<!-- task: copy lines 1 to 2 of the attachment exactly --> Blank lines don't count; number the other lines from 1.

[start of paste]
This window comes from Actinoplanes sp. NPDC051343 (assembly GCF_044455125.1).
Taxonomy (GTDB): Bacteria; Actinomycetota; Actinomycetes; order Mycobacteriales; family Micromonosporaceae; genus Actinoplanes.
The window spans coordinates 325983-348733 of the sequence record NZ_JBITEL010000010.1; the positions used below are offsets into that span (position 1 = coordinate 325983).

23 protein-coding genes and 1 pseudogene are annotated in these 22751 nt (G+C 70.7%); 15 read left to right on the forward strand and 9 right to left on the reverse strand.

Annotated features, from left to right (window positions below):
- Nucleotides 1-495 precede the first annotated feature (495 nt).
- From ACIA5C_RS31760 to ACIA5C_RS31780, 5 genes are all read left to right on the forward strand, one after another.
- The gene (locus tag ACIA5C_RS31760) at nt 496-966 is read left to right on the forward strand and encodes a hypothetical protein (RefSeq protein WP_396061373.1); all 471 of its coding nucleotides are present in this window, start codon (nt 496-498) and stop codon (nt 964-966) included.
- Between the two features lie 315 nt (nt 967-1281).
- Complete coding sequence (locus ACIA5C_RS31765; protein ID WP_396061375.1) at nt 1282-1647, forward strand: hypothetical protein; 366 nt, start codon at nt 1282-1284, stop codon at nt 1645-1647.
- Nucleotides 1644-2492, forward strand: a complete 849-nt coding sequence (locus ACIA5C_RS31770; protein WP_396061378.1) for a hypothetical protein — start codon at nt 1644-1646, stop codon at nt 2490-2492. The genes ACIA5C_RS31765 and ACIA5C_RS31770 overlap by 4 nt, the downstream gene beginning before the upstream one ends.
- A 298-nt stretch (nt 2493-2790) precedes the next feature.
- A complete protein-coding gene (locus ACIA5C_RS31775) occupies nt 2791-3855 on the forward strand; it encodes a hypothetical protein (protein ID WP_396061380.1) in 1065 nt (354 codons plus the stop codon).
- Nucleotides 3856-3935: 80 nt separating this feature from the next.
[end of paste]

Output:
This window comes from Actinoplanes sp. NPDC051343 (assembly GCF_044455125.1).
Taxonomy (GTDB): Bacteria; Actinomycetota; Actinomycetes; order Mycobacteriales; family Micromonosporaceae; genus Actinoplanes.